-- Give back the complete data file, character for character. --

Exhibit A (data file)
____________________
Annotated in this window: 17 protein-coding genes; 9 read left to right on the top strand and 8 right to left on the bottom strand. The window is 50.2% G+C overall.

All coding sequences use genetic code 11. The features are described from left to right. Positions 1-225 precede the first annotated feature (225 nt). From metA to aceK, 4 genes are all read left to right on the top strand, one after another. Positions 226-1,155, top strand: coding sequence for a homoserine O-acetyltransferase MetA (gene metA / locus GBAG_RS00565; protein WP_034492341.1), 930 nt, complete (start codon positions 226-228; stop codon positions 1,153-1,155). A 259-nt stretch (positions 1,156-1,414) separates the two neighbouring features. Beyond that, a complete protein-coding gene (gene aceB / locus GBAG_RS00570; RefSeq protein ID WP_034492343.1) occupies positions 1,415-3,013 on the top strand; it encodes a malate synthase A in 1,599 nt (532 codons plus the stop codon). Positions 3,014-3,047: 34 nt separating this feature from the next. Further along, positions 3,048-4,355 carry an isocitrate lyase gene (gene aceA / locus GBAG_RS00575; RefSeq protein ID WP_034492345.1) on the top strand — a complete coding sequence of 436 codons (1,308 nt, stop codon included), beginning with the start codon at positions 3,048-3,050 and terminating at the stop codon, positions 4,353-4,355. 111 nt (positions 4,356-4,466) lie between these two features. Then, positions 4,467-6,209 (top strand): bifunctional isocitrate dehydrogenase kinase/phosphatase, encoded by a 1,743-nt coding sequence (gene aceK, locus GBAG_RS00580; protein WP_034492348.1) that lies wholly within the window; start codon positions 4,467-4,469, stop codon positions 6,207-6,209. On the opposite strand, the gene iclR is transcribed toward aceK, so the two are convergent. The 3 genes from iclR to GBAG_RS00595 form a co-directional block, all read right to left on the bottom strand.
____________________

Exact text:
Annotated in this window: 17 protein-coding genes; 9 read left to right on the top strand and 8 right to left on the bottom strand. The window is 50.2% G+C overall.

All coding sequences use genetic code 11. The features are described from left to right. Positions 1-225 precede the first annotated feature (225 nt). From metA to aceK, 4 genes are all read left to right on the top strand, one after another. Positions 226-1,155, top strand: coding sequence for a homoserine O-acetyltransferase MetA (gene metA / locus GBAG_RS00565; protein WP_034492341.1), 930 nt, complete (start codon positions 226-228; stop codon positions 1,153-1,155). A 259-nt stretch (positions 1,156-1,414) separates the two neighbouring features. Beyond that, a complete protein-coding gene (gene aceB / locus GBAG_RS00570; RefSeq protein ID WP_034492343.1) occupies positions 1,415-3,013 on the top strand; it encodes a malate synthase A in 1,599 nt (532 codons plus the stop codon). Positions 3,014-3,047: 34 nt separating this feature from the next. Further along, positions 3,048-4,355 carry an isocitrate lyase gene (gene aceA / locus GBAG_RS00575; RefSeq protein ID WP_034492345.1) on the top strand — a complete coding sequence of 436 codons (1,308 nt, stop codon included), beginning with the start codon at positions 3,048-3,050 and terminating at the stop codon, positions 4,353-4,355. 111 nt (positions 4,356-4,466) lie between these two features. Then, positions 4,467-6,209 (top strand): bifunctional isocitrate dehydrogenase kinase/phosphatase, encoded by a 1,743-nt coding sequence (gene aceK, locus GBAG_RS00580; protein WP_034492348.1) that lies wholly within the window; start codon positions 4,467-4,469, stop codon positions 6,207-6,209. On the opposite strand, the gene iclR is transcribed toward aceK, so the two are convergent. The 3 genes from iclR to GBAG_RS00595 form a co-directional block, all read right to left on the bottom strand.